Oregon Writing Project


Griot: Shifting uncomfortably in his wooden seat, glancing at the ceiling as though strands of words might be hung there like a dusty chandelier, the man, weathered by life and soft at the corners, rubbed his whiskered chops thoughtfully before beginning, "It's a long story—although  all of them are," and his audience, like thirsty beasts at the water's edge, leaned-in to lap up fresh memories. —Susanne Dora

The Path Taken: The sun, shinning as bright as a star on a clear night, absorbed by many people—giving the energy to go about their day, warming hearts, souls, minds and body—showing the path that must be taken. —Charisse Elliott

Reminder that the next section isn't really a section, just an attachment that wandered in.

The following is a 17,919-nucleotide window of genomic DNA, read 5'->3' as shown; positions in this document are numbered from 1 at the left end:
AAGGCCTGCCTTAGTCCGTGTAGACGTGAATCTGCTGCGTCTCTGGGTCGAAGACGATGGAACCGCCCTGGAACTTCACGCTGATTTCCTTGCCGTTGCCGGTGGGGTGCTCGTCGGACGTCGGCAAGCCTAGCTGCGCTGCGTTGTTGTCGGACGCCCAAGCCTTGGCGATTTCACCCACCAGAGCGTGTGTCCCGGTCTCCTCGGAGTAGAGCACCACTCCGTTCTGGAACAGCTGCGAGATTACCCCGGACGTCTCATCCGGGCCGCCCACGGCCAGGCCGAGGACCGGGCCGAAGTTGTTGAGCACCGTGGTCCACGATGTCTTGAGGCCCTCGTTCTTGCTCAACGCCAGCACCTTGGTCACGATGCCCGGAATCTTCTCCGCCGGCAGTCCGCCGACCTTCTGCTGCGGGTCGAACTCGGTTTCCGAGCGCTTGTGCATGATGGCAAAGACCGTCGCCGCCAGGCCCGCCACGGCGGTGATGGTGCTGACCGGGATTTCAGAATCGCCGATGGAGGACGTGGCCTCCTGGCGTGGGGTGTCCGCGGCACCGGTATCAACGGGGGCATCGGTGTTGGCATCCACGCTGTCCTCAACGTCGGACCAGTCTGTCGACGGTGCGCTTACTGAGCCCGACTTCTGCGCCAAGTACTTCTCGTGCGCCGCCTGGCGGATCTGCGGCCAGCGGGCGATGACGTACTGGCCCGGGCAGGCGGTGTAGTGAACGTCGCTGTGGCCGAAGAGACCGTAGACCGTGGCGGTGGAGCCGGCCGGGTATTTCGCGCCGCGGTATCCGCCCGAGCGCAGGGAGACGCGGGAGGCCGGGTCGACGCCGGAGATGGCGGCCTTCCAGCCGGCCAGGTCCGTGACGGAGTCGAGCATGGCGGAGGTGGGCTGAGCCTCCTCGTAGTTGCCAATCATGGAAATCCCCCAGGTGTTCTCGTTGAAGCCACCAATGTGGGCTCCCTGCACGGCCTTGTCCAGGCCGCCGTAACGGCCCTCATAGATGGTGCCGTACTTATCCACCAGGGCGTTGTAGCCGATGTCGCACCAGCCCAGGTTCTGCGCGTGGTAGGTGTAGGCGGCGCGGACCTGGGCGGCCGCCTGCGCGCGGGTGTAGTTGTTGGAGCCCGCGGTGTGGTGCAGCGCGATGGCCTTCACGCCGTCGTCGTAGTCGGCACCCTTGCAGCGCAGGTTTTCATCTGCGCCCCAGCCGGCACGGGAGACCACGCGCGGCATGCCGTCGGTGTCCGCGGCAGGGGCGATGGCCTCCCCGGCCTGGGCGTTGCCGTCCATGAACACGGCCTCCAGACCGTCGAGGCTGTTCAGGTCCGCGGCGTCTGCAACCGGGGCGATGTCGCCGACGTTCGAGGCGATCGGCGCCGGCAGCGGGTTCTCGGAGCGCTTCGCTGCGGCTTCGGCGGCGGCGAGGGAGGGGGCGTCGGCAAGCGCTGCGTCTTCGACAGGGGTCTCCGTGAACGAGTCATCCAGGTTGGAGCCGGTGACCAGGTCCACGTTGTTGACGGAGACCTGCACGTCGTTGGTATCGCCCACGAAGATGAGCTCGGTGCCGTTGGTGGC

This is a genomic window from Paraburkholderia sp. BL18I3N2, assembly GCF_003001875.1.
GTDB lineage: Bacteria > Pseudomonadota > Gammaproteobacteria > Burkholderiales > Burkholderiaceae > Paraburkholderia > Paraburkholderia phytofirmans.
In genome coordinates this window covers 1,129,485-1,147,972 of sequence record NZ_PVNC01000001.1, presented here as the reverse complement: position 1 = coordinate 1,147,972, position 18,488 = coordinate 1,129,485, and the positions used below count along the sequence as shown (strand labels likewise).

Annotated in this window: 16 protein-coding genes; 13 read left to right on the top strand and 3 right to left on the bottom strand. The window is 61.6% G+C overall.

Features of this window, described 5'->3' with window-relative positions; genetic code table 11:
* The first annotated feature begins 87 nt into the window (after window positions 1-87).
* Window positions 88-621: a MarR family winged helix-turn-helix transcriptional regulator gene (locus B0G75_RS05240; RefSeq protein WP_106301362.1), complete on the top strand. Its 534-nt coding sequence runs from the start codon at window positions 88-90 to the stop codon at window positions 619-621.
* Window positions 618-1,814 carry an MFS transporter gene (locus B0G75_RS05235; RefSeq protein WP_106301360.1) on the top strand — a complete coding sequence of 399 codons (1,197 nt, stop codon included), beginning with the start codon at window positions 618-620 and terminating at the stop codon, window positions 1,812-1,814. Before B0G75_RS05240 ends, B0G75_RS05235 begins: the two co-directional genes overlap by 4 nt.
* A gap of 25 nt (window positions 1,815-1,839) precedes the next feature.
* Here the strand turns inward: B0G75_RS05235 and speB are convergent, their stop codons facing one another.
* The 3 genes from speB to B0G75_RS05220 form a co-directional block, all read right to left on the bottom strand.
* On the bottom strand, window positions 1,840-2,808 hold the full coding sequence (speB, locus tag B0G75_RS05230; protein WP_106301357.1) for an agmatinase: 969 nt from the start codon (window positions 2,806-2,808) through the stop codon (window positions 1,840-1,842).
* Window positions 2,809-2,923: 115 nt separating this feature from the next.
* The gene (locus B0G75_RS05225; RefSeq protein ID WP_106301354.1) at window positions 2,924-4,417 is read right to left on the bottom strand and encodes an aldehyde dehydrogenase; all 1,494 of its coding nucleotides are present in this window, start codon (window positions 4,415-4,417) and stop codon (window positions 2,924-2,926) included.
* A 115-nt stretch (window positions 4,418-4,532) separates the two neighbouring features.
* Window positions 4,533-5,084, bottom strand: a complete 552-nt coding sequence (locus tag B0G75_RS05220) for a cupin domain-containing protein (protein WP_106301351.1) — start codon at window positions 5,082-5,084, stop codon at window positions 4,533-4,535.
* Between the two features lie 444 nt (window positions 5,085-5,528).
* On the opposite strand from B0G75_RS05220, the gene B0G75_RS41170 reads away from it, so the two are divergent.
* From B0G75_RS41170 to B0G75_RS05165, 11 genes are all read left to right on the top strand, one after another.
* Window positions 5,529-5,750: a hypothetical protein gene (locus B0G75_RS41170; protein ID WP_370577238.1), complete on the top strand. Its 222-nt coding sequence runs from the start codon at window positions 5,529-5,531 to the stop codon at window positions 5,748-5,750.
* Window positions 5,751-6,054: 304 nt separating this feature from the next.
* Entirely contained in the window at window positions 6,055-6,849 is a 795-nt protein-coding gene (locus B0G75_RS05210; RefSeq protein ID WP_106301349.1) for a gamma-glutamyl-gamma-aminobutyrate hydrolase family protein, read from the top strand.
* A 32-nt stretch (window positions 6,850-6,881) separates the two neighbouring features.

The Common Room: Once a common room for the "Ancient Ones", the Anasazi, it had long been abandoned—its builders simply fading away centuries ago—now in ruins, open, exposed, desiccated by both time and hopelessness as well as the hot desert air, inviting no one: not its builders nor the families that lived and died in the room, nor their descendents, the modern indigenous Indians that people this region . . . its walls fashioned of rough-hewn stone, surprisingly cool to the touch, and mortared crudely with hand-formed mud and straw is now home only to ancient memory, legend really, and ever-present in-dwelling spirits of those Ancient Ones long dead—but not forgotten. —Bill Fischer